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Tug-of-War Between Clean Energy, Coal on Capitol Steps

PHOTO: A giant inflatable coal plant is near the steps of the Capitol today for a rally in support of legislation that would require power companies to eliminate coal-generated electricity from the grid by 2025. Photo courtesy of the Sierra Club's Beyond Coal Campaign.
PHOTO: A giant inflatable coal plant is near the steps of the Capitol today for a rally in support of legislation that would require power companies to eliminate coal-generated electricity from the grid by 2025. Photo courtesy of the Sierra Club's Beyond Coal Campaign.
March 24, 2015

SALEM, Ore. - Renewable energy and coal are in a tug-of-war in Salem today.

It's a literal demonstration in front of the Capitol steps to draw attention to debate on the Coal to Clean Energy legislation (SB 477; HB 2729), which would move electric utilities toward more local, renewable energy.

Amy Hojnowski, senior campaign representative with the Sierra Club's Beyond Coal campaign, says more than 200 people are expected at the rally, which will feature speakers from the public health field, academia and business.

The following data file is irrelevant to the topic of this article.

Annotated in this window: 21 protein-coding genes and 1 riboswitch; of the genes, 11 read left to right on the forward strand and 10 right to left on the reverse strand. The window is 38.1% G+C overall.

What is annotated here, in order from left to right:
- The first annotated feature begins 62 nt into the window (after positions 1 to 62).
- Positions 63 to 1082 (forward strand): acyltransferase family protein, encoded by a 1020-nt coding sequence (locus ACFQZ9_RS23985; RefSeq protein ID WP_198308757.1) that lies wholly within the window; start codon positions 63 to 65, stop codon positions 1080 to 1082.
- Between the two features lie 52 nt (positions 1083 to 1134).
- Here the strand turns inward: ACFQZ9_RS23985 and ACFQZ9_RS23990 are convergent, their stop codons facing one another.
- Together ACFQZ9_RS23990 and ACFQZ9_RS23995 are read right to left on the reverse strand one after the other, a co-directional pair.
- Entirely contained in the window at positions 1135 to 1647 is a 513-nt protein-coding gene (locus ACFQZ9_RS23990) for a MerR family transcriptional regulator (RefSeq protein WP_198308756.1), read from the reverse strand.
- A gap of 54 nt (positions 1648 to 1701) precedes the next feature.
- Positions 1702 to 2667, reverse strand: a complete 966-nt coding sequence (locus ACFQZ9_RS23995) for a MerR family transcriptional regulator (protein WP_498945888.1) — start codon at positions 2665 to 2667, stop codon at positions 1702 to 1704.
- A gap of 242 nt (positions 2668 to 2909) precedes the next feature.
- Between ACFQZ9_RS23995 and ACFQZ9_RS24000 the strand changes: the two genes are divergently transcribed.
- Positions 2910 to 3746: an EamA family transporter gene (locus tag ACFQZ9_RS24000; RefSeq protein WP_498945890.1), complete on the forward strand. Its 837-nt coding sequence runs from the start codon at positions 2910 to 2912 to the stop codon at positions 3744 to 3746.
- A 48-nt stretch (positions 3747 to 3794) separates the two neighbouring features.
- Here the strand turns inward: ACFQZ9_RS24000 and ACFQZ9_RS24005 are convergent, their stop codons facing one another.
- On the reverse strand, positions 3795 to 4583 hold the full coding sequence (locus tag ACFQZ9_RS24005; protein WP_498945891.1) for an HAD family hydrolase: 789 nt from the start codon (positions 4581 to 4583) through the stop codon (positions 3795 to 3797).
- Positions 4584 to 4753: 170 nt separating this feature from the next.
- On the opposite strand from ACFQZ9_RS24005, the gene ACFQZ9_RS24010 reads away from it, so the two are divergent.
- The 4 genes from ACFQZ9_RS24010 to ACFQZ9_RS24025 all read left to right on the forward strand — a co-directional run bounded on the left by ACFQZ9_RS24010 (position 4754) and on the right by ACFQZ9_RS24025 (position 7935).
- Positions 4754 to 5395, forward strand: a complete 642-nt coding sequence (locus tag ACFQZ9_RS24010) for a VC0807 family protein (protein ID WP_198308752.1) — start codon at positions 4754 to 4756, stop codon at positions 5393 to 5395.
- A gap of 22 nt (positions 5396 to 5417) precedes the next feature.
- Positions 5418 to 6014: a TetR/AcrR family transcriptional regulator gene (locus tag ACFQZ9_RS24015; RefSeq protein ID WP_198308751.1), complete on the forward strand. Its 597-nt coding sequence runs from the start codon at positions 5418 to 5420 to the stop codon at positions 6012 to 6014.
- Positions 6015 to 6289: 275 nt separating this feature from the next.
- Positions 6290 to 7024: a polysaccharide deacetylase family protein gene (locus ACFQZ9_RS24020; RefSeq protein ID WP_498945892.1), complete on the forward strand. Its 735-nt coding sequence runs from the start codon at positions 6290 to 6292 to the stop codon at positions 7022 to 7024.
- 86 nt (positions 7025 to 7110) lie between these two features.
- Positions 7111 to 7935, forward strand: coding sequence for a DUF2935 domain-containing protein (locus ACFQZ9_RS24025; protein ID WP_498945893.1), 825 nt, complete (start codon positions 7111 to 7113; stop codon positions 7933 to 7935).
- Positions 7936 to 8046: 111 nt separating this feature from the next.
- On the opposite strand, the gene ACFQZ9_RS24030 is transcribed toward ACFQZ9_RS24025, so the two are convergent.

"It's better for our state to create well-paying local solar and wind energy jobs that can support families than it is for us to continue to send millions of dollars to out of state coal plants," she says.

Hojnowski adds that Oregon gets about one-third of its electricity from coal, with much of it coming from out of state. Supporters of coal say it provides a stable supply in terms of consistency and price, and warns that consumer prices could rise if coal is eliminated.

The rally is part of the Oregon Conservation Network's Clean Green Lobby Machine day at the Capitol, and several environmental bills will be highlighted.

Linfield College chemistry professor Jim Diamond will be at the rally to show support for the legislation from a scientific perspective.

"Recent studies indicate that the social costs of carbon associated with coal leads to costs on the order of 40 cents per kilowatt-hour, as opposed to the 11 or 12 cents per kilowatt-hour most people pay," says Diamond. "It's due to the health and environmental effects of coal."

Diamond is also encouraged by polling conducted by Strategies 360 that shows 71 percent of Oregon voters support the legislation, which would require Pacific Power and PGE to eliminate coal from their energy mix by 2025. Oregon's last in-state coal plant is scheduled to retire in 2020.

Deborah Courson Smith/Deb Courson Smith, Public News Service - OR